The rise of Hungarian reds?

A radical shift in the way many Hungarian producers are approaching their red winemaking is creating an exciting segment to watch out for.

red-wine-glassSpeaking at a tasting in London yesterday (23 June), Elizabeth Gabay MW gave a masterclass on Hungarian wine that included reds from the regions of Villány and Szekszard.

The six wines (three red, three white) were good examples of Hungary’s capacity for making “whites with strength of flavour and reds with elegance,” as she said.

Explaining how Hungary was often renowned for its big, heavily oaked “B&Q” red wines, Gabay noted that a trend for lighter, often unoaked Cabernet Francs in Villány was “quite radical”.

She continued: “Big wines with lots of concentration used to be an indication of quality so producers switching to light and delicate was a revelation, even revolution and it’s gaining ground. It’s a style to look out for, there are some fantastic Cabernet Francs coming through.”

The variety is still not (yet) widely planted but it has been picked out as a variety producers want to champion. Although supportive of the decision, Gabay nonetheless said it was a “brave move to take on an international variety as it will always be judged against others; unlike Furmint [or other native Hungarian grapes] where you will lead the way stylistically.”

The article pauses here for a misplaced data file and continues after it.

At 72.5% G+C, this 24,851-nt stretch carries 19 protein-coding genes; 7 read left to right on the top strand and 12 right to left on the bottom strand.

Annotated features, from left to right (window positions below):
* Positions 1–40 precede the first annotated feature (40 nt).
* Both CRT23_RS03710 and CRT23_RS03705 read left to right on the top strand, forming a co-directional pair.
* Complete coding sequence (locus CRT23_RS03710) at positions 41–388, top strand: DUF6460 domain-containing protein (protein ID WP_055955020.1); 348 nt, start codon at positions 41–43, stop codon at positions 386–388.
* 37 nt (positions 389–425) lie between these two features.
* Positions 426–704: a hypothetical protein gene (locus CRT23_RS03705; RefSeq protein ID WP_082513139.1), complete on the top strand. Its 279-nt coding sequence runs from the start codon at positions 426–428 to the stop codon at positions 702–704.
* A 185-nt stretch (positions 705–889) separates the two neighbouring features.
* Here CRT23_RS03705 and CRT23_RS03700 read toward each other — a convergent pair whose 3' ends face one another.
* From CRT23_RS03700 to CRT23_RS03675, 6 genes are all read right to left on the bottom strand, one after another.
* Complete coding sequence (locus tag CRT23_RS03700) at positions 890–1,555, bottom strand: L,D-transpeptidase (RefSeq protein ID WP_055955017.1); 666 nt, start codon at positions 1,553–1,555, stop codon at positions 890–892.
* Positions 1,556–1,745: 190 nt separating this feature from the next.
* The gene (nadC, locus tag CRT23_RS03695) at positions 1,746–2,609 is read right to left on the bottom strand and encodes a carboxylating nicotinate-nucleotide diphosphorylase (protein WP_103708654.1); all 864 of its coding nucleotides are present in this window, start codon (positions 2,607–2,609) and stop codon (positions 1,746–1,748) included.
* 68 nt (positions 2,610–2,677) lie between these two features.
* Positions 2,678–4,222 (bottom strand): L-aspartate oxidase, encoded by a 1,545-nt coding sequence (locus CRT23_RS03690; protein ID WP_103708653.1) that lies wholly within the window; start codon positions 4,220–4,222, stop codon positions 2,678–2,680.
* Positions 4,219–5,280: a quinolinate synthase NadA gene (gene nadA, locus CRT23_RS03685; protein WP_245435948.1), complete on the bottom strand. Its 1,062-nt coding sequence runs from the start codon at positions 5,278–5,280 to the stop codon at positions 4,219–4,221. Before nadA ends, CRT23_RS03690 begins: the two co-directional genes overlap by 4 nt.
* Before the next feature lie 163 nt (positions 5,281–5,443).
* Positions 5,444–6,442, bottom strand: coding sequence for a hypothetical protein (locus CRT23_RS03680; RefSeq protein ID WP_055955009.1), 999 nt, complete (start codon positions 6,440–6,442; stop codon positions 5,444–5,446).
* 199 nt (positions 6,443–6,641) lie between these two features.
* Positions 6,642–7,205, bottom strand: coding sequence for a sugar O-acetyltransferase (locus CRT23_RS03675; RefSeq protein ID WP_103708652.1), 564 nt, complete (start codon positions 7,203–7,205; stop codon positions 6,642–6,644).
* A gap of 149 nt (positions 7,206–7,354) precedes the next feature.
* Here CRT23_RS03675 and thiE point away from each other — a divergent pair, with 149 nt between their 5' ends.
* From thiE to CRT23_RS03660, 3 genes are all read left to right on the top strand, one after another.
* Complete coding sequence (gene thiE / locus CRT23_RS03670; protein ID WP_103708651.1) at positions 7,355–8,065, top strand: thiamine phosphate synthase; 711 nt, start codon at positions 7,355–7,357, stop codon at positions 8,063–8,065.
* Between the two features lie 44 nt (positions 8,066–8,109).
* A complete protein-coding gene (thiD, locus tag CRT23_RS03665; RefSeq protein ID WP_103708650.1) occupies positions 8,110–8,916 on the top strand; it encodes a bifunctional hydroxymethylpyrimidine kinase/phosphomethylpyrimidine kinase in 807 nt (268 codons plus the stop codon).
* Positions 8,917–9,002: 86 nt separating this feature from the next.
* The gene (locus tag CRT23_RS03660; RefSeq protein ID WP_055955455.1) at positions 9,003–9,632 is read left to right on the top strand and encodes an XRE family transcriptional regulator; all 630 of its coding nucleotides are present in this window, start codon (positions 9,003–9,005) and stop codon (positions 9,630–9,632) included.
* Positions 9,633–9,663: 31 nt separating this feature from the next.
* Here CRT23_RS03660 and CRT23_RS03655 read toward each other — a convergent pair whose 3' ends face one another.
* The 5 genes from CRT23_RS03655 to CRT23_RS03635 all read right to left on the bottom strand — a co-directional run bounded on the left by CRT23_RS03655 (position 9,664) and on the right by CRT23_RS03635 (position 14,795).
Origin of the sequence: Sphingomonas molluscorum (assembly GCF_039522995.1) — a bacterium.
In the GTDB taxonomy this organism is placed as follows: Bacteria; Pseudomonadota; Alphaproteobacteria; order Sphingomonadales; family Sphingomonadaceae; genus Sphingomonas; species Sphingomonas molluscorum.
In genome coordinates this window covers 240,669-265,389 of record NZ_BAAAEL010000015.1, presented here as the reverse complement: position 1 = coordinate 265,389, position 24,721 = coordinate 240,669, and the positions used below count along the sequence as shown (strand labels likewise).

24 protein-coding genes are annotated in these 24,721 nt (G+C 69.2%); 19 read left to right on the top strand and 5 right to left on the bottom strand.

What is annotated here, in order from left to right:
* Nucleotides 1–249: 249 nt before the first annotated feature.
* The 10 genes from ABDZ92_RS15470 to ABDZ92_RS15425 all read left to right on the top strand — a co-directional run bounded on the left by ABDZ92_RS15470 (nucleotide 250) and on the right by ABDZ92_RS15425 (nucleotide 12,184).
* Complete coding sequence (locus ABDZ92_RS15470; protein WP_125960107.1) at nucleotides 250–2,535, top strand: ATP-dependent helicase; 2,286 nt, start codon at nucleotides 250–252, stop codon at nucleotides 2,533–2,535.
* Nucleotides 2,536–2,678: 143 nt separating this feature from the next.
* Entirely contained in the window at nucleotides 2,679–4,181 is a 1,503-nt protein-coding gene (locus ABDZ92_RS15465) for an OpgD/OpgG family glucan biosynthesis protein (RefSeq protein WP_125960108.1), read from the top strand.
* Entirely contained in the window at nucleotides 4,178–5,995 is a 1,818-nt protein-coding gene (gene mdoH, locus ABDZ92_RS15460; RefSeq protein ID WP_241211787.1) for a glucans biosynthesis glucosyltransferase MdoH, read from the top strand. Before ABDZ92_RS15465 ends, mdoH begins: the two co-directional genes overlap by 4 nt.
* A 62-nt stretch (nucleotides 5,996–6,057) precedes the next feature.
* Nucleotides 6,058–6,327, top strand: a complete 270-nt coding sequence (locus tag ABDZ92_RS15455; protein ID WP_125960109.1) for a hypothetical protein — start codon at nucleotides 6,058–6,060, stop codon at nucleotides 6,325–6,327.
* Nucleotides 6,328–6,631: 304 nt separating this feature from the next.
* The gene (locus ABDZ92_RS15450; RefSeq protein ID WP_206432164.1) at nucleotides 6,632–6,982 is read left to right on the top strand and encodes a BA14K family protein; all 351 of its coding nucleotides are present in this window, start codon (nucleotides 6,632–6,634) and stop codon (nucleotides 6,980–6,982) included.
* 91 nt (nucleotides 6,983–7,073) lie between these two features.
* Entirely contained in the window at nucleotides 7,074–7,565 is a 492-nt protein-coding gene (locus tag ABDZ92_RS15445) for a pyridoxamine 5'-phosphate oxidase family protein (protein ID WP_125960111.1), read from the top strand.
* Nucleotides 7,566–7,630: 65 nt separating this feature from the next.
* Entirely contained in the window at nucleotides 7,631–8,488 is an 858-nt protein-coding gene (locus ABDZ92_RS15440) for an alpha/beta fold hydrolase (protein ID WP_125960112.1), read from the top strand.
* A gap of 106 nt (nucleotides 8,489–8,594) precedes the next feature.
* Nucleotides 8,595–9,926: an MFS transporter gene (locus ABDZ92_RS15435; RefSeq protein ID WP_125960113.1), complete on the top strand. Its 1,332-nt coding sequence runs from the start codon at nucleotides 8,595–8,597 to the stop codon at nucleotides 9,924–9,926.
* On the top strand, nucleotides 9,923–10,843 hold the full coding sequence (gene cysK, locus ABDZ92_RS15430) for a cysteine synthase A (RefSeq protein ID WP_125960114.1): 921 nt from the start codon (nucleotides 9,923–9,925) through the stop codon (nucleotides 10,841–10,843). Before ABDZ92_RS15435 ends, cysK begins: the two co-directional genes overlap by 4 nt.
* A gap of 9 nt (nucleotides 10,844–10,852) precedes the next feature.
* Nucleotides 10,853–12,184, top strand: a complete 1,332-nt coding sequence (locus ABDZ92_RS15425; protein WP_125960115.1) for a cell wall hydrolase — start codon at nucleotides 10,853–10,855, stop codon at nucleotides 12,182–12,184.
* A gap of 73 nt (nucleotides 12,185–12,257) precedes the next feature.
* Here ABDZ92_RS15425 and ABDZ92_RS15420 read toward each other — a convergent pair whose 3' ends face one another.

It was then on to the hills around Szekszard, which Gabay said was possibly, “one of the most exciting areas in Hungary at the moment.”

Under the communists many of the vines in the area were dug up and built over but producers are reclaiming patches of earth that remain and the region is undergoing something of a revival.

A chief grape here is Kadarka which, although previously used for bulk production and difficult to make, can produce wines of Pinot Noir-like character.

It is “hard to do well” as Gabay admitted but the results can undoubtedly be worth it. Kadarka also has a useful role to play in the Szekszard version of Bikavér or ‘bull’s blood’ where it can lend perfume and freshness which differentiates the wine from its more famous cousin in Eger.

 

One Response to “The rise of Hungarian reds?”

  1. Check out the 2014 “Bulls Blood” from TesoAria Winery in Roseburg, Oregon. Bulls Blood varietals includes Kadarka, Kekfrankos and Blauer Portugieser
    You can find the wines online at http://www.tesoaria.com

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